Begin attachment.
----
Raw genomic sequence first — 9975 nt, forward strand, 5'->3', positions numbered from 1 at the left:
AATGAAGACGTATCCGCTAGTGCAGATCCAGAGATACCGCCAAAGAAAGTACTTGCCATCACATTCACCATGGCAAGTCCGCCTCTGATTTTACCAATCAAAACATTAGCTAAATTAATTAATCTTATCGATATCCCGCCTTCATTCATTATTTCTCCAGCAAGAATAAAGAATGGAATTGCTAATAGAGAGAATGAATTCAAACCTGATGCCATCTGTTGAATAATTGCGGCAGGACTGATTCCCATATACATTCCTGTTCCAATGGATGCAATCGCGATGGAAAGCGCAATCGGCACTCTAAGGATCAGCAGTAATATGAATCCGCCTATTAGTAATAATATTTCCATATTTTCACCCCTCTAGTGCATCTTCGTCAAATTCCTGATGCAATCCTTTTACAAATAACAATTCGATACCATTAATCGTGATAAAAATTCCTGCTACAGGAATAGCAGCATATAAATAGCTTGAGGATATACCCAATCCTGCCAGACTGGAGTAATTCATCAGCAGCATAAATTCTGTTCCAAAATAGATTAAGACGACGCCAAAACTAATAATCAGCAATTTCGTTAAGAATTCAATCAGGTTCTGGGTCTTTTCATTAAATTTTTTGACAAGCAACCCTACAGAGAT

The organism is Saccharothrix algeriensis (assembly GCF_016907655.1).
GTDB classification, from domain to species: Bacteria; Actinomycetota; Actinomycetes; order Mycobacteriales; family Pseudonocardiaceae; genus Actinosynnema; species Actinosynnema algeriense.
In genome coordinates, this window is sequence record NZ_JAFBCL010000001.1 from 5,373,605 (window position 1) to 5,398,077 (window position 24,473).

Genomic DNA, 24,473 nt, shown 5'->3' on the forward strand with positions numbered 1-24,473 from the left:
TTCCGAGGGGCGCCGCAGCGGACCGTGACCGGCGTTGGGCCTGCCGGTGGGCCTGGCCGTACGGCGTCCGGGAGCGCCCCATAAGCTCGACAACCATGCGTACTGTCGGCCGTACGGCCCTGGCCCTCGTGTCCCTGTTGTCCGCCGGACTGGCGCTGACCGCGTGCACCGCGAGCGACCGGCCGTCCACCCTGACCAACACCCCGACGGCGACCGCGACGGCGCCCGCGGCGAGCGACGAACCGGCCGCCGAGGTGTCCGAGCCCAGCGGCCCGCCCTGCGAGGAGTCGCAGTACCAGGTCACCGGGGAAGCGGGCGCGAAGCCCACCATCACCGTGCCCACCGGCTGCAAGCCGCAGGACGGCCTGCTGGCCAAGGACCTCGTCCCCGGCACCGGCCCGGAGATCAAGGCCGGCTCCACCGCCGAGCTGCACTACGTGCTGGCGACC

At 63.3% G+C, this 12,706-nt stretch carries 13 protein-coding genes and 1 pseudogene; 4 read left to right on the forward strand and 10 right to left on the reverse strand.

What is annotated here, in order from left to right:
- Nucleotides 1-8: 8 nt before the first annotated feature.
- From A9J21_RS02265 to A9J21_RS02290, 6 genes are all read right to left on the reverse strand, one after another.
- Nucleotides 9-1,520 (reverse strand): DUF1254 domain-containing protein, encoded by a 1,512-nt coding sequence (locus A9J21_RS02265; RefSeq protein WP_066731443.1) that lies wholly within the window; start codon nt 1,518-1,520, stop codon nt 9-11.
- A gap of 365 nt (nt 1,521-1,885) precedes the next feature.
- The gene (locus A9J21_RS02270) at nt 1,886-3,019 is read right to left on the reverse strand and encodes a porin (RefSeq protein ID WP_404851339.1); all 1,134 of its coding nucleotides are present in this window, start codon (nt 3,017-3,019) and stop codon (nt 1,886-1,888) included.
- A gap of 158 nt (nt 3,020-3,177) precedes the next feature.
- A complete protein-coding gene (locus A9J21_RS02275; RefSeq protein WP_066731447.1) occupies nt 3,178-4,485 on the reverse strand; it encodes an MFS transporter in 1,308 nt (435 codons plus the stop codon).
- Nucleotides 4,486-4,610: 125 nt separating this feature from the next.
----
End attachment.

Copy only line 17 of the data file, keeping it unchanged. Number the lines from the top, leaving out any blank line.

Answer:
- Nucleotides 4,486-4,610: 125 nt separating this feature from the next.